Creating a Successful App Takes Time and Collaboration

Senior Writer

Guest post by Deena Seifert, co-founder of Communication APPtitude

How hard can it be to create an app? That’s the question my startup co-founder and I asked ourselves when we reconnected at an apps conference for speech language pathologists in 2012.

The iPad had been out for almost two years and the App Store was flooded with apps aimed at the pre-k students and those in the lower elementary grades. But very few apps in the speech language area were geared toward the upper elementary to high school age range.

Our speech language private practices were comprised mainly of 4th through 12th grade students and we knew they would not be interested in apps featuring fluffy ducks or audio that says, “Good job!” At the conference lunch break, my co-founder Beth Lawrence and I pondered the idea of building an app ourselves.That discussion launched our journey.

The Nuts and Bolts of Building an App

So how difficult is such an endeavor? When we first started, it seemed impossible. It would be too expensive, too time consuming, and out of our comfort zone. Yet, neither of us wanted to give up.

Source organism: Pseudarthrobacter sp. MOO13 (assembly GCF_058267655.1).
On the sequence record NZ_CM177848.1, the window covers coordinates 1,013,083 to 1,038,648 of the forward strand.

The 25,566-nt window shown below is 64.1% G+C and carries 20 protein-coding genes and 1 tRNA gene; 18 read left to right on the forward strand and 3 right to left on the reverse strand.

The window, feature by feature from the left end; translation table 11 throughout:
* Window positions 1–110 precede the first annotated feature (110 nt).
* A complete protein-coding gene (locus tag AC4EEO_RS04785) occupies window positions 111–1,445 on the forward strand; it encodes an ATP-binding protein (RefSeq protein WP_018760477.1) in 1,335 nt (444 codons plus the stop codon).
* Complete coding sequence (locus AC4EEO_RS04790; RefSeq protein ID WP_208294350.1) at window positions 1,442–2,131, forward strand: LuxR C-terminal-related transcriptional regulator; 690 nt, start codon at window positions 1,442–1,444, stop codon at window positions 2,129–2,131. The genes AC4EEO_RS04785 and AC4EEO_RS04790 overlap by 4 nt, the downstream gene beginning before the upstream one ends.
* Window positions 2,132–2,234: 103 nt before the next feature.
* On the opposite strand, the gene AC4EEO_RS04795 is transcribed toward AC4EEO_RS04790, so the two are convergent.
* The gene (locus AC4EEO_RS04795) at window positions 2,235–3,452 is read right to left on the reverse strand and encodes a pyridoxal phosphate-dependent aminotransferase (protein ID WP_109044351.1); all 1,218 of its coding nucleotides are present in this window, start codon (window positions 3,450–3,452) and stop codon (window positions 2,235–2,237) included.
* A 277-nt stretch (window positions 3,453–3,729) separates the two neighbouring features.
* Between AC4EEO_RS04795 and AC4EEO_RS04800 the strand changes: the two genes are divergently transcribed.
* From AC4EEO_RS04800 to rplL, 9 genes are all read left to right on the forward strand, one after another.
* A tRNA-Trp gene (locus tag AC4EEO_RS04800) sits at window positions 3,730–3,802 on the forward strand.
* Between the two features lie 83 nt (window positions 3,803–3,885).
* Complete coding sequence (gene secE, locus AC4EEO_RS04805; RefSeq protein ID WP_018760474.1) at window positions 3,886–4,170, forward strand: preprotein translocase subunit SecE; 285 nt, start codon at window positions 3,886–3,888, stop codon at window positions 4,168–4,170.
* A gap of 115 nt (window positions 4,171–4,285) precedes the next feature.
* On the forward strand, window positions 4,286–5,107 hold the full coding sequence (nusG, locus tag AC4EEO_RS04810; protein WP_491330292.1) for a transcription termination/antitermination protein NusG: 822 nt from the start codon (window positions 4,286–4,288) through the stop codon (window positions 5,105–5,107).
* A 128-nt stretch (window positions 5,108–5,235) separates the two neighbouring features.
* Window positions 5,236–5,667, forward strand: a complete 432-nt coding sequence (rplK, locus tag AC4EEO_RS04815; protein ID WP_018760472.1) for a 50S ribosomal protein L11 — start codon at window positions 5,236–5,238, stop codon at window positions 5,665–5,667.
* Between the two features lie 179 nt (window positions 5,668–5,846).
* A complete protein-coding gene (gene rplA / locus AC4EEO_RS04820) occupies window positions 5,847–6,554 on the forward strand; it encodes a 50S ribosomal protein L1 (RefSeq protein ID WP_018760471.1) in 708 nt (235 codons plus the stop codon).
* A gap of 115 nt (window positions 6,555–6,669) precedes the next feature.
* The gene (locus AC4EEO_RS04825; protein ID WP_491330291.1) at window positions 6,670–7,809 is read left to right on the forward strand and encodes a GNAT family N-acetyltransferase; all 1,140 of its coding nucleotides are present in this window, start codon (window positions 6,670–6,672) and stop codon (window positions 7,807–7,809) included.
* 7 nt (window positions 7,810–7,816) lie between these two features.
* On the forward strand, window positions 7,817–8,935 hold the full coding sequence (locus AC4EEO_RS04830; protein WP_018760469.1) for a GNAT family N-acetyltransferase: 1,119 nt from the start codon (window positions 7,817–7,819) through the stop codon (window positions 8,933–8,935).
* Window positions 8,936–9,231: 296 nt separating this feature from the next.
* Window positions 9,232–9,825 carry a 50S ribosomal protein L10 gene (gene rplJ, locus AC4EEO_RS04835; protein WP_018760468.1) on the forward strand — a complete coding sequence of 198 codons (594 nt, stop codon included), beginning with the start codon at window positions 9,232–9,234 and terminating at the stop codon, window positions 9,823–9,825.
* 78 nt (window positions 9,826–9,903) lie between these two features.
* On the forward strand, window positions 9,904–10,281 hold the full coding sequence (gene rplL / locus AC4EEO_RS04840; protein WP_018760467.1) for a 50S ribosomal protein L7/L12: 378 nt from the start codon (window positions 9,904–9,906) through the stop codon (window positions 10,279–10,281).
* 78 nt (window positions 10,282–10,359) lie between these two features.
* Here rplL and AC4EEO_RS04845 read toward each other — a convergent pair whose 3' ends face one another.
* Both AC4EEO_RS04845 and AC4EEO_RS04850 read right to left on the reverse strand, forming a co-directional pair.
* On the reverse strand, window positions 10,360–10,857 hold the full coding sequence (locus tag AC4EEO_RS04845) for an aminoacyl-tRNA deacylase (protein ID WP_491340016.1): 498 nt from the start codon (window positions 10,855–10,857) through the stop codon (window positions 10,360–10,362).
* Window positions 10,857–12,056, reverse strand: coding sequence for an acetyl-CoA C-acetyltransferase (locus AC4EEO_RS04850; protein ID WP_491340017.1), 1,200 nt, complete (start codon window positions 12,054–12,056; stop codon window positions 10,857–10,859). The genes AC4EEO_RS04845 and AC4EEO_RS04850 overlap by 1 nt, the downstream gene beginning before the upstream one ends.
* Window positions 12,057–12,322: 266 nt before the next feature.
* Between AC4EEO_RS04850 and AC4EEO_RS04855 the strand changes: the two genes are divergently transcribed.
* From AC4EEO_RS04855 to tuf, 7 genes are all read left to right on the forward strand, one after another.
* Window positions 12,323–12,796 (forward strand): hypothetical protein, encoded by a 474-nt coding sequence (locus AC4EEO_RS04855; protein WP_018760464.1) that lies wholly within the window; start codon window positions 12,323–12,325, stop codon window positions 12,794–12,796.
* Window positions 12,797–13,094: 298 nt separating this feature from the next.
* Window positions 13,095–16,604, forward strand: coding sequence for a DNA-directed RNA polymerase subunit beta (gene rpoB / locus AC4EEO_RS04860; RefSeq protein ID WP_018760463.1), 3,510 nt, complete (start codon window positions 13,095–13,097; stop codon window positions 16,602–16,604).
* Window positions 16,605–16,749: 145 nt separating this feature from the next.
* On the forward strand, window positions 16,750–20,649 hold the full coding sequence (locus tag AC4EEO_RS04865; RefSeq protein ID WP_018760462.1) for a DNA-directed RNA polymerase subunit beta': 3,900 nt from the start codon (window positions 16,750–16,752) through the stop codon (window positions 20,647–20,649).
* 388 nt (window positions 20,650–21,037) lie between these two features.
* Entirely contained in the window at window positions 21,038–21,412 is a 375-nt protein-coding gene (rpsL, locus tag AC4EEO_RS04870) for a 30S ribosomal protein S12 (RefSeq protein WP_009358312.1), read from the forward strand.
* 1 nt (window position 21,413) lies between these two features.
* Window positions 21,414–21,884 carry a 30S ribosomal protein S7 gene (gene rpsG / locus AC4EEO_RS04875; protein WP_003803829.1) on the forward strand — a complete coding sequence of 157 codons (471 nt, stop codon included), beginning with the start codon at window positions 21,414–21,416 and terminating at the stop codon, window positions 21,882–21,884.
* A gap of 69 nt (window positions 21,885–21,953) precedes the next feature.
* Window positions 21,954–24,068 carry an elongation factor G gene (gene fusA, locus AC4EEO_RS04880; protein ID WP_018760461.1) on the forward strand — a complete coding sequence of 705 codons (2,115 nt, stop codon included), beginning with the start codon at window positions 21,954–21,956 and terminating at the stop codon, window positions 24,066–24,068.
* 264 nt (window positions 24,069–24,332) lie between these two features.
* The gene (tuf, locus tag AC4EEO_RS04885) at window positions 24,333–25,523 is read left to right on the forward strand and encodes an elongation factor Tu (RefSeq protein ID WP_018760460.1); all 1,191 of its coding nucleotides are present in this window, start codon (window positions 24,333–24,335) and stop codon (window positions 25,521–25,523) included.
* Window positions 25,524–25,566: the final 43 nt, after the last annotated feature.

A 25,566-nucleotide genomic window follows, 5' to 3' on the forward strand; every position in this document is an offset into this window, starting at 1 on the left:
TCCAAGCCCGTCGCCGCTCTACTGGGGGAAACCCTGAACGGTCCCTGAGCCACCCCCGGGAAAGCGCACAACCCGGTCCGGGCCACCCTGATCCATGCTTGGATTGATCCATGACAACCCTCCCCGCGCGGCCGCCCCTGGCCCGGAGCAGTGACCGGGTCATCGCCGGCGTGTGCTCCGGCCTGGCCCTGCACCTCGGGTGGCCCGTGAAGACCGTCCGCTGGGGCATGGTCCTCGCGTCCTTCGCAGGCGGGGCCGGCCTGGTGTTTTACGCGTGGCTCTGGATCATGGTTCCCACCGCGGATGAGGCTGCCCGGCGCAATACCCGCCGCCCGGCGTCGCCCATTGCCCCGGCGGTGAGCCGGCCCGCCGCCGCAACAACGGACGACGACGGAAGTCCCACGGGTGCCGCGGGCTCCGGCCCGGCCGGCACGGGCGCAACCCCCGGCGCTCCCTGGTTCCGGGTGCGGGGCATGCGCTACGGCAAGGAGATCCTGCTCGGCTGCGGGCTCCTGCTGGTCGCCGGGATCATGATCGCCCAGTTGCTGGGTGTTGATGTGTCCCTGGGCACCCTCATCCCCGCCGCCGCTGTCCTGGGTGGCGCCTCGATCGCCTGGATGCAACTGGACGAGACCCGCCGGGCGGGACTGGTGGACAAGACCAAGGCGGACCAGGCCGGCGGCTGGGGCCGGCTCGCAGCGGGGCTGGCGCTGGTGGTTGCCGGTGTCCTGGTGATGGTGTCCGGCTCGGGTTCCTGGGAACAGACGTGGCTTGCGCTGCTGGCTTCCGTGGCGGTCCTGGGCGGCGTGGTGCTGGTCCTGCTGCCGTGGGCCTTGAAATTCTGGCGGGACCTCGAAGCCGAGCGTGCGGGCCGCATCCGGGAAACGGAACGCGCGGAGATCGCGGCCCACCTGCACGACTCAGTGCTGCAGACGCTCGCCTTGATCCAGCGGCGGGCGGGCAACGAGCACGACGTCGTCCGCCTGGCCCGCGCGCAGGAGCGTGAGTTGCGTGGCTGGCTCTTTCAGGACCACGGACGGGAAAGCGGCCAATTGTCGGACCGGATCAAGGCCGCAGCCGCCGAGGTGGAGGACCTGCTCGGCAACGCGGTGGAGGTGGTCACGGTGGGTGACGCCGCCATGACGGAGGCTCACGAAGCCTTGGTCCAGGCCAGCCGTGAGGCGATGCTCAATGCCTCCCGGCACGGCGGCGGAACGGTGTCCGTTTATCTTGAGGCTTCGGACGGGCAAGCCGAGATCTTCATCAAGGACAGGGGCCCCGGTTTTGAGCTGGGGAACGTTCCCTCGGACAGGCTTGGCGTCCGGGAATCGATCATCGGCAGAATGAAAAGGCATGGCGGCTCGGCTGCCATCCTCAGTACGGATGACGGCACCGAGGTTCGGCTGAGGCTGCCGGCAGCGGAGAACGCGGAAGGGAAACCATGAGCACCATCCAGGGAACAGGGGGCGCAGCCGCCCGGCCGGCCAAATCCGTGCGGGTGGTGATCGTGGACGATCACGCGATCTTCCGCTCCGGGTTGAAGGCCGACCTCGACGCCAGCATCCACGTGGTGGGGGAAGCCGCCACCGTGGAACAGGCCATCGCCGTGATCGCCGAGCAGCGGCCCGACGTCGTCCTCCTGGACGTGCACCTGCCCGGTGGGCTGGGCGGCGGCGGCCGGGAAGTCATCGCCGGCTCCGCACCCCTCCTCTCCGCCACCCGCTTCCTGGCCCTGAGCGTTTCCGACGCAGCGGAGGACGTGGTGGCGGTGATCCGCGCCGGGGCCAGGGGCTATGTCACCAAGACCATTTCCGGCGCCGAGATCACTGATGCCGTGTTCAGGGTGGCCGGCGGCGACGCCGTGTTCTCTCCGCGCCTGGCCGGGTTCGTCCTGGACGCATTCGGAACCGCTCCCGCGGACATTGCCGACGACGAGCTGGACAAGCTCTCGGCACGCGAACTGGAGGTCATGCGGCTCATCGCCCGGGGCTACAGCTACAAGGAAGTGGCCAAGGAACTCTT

We started working on our ideas in 2012 and founded Communication APPtitude (CommAPP) officially in 2013. We had ideas for visual vocabulary iPad apps, which ultimately became the apps InferCabulary and WordQuations, but we needed a software app developer who understood our vision and was affordable.

We found two creative guys from Virginia who got our vision and priced it so we could bootstrap the apps ourselves.

Then we had to get our creations into the App Store by setting up an Apple account and having the developer submit each app. We now have five apps in the App Store.

Finally, we had to have supportive families, and we couldn’t have done this without ours. They cheered us on, shared our social media postings and told us to keep going when it got more difficult.

While building our business and apps was not an easy process, we have persevered. This summer we built InferCabulary Pro, a web-based, visual vocabulary tool for teachers to use with the entire class.

It’s in beta testing this fall in schools. How did we get here and what have we learned along the way? We hope to share that with you in the weeks to come.


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Deena Seifert is a certified speech-language pathologist with more than two decades of experience and the co-founder of startup Communication APPtitude.

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